In our latest episode of the Incremental to Exponential podcast we explore how big companies can innovate to survive and grow.
Technology entrepreneur and academic Vivek Wadhwa and I speak to Salesforce’s Global Customer Growth and Innovation Evangelist, Tiffani Bova, about the new approaches to revenue growth that are emerging against the backdrop of the coronavirus pandemic, and how technology continues to be a critical enabler.
As we’ve heard so many times, the pace of change that we're experiencing right now is the slowest we’ll experience for the rest of our careers, and businesses need to think carefully about the road to recovery that lies ahead.
Even the most established businesses must embrace unconventional strategies for growth if they want to exploit opportunities afforded by an era of exponential change and innovation. As Tiffani put it, even Fortune 500 companies need to be as resilient and agile as start-ups, and have open and actionable conversations with their customers, whose needs are changing quickly and continuously.
Discussing views of the most effective strategies for increasing growth in the wake of the global health crisis, Tiffani believes that the pandemic has driven sales teams to embrace digital tools in new ways: To reach more customers, seek to understand them better and create more compelling interactions with them than ever before.
During our conversation, Tiffani talked about the implications of increasingly blurred lines between ‘business-to-business’ and more traditional ‘business-to-consumer’ sales models — pointing out that, irrespective of context, enterprise buyers expect the same personalised, fluid customer experience that they have as consumers with digital platforms like Uber and Airbnb. She emphasised that decision makers also expect to be able to interact seamlessly with their suppliers and partners, without having to speak to a person if they don’t want to.
Another prevailing shift in the growth landscape is away from hard-selling products and towards building relationships founded on a genuine interest in the customer. Tiffani shared with us that Salesforce set itself the target of having 1m conversations with customers in the initial months of the pandemic and is reaping the rewards now. Importantly, these were conversations, not sales calls or demos, but they were rolled out in a programmatic way that has generated vast amounts of actionable data on customer needs and behaviours. These interactions were so insightful that Salesforce is now targeting 5m conversations for their next quarter.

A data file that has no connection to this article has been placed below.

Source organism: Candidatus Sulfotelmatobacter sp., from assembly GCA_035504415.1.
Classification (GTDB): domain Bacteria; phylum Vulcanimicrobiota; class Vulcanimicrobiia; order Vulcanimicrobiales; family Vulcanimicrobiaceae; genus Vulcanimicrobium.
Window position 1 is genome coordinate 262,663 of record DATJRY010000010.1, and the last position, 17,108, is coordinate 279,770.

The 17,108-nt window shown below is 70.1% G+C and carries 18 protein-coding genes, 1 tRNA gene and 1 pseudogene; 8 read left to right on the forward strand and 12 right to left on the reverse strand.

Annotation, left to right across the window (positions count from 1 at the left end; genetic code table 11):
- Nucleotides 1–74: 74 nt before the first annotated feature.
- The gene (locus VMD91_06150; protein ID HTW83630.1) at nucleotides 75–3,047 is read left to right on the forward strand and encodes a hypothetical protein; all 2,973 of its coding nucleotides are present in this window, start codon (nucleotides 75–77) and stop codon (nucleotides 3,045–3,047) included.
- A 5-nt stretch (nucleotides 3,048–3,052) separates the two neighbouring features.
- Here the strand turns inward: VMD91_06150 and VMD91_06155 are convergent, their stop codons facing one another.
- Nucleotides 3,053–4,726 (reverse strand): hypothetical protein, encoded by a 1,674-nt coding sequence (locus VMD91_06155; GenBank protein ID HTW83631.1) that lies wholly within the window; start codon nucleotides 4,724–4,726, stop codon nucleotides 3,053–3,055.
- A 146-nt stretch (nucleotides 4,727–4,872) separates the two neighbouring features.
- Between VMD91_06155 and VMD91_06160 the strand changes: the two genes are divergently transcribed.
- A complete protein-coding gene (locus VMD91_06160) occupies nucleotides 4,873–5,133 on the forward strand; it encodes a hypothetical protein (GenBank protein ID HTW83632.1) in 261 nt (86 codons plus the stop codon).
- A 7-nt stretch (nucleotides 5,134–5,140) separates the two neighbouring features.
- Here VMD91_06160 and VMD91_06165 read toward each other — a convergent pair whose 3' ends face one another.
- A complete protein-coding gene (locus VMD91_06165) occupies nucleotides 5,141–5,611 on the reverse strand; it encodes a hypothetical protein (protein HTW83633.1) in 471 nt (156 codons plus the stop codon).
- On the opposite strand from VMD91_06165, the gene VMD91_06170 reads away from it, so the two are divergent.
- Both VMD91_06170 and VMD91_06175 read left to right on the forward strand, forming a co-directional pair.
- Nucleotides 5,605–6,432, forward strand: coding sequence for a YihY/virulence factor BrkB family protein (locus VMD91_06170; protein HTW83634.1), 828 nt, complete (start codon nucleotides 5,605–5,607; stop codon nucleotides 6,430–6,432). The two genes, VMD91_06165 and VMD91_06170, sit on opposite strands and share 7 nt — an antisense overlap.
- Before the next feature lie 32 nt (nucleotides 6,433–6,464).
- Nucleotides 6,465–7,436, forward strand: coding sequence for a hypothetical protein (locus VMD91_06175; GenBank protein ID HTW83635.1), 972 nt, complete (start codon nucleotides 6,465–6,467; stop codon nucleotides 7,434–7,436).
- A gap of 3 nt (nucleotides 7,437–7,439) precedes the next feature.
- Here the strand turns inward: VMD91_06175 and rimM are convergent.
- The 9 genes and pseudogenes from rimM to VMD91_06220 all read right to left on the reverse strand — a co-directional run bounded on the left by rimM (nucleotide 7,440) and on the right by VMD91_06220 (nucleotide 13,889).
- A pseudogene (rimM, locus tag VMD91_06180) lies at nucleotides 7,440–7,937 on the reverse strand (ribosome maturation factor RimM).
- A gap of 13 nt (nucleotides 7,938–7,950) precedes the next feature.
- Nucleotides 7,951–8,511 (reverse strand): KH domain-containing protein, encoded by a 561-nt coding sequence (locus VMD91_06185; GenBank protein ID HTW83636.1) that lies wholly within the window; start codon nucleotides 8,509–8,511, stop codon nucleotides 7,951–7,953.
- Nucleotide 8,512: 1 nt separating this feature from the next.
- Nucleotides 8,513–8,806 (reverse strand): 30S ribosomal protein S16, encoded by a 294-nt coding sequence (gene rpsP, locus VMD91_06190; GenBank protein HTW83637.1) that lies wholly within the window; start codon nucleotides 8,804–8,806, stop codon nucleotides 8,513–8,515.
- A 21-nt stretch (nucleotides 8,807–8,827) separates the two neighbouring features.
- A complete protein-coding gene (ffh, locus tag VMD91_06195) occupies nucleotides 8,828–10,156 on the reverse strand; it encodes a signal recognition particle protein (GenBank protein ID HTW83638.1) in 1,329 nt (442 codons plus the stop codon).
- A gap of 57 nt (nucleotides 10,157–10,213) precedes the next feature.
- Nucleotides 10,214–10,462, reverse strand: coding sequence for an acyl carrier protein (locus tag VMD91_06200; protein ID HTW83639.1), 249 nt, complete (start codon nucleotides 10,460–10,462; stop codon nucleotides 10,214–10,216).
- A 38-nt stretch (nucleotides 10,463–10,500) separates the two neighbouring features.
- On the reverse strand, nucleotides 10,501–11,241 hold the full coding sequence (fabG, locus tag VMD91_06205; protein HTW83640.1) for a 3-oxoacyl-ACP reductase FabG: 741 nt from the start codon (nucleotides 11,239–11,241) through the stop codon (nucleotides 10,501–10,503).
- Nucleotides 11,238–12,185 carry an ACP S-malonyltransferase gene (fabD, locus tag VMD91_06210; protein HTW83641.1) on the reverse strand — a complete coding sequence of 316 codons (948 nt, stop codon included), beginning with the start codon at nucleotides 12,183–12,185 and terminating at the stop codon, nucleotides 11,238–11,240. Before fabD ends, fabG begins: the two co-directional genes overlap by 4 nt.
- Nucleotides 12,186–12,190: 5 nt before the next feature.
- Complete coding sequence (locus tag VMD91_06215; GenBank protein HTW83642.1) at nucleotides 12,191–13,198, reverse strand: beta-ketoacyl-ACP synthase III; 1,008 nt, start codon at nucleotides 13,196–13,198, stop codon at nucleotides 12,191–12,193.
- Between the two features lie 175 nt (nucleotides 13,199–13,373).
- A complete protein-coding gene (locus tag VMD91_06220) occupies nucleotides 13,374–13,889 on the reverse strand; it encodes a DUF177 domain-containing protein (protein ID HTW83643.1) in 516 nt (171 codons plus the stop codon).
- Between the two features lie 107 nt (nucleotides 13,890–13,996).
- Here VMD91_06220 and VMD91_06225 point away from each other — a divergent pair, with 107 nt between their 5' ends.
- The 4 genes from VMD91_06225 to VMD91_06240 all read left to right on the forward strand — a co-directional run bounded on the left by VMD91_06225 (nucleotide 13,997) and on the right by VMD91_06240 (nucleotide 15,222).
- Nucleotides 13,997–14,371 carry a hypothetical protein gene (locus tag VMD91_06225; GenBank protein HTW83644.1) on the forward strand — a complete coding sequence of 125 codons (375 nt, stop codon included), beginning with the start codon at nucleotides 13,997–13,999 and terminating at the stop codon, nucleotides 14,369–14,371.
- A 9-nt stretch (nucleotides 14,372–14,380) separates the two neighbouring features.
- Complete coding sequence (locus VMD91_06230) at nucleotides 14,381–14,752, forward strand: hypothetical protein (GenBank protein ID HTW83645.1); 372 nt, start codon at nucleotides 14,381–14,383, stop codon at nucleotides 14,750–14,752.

We all know that today’s world has shifted from in-person networking and entertaining to video calls and virtual check-ins. Without the established ways of pitching and having face-to-face meetings, people need new skills. They need to get comfortable with conducting effective meetings, demonstrating products, and achieving participation and engagement in a fully online environment. Some things don’t change, though – you’ll still need to be able to identify people’s “hot buttons”, as Tiffani calls them, by reading the room, whether that room is a virtual roundtable or a physical boardroom.
As Vivek pointed out during our conversation, courageous and decisive leadership in the face of a revenue crisis has also been vital to success. “It's businesses where the leaders were able to react rapidly [that have experienced growth]. They weren’t in a state of denial that change was happening and trying to be defensive. They took advantage of the change and they jumped on it,” he said.
We also honed-in on three other areas of focus for leaders:
- To be on top of their data more than ever before, which means investing in technology.
- To get their heads around remote leadership, which requires new skills and approaches.
- To promote company culture, structure and ways of working that create space for innovation—we need to find the digital equivalent of water-cooler chats and corridor conversations that spark new ideas.
Content creation skills are also more important now than ever – as thought leadership moves to digital formats such as blogs and videos, and webinars replace face-to-face events and conferences. Getting noticed in highly saturated digital forums like LinkedIn takes great content, and organisations need to convey authority and authenticity in their online presence that percolates through content from all levels of the workforce.
Tiffani characterised the right kind of content as “interesting, value-based, personalised and thoughtful”, and challenged people to “rise above the noise. You have to show up with something better”, she said — be that on LinkedIn, Instagram or Facebook. Leaders are rightly focused on how their brand is being positioned online, but they should also take an interest in what their employees are doing on these platforms and recognise that employee advocacy and subject matter expertise are powerful tools for growth.
I’ll let Tiffani have the last word: “Covid has been a black swan event that's been a catalyst to accelerate change that needed to happen within the business. I've had hundreds, if not thousands, of conversations where it's internal inertia that holds businesses back. And there was no hiding from it at this point because they were forced to do it. And so, we had to learn how to be comfortable with being uncomfortable.”
Find out more about the ingredients for growth in a post-pandemic world.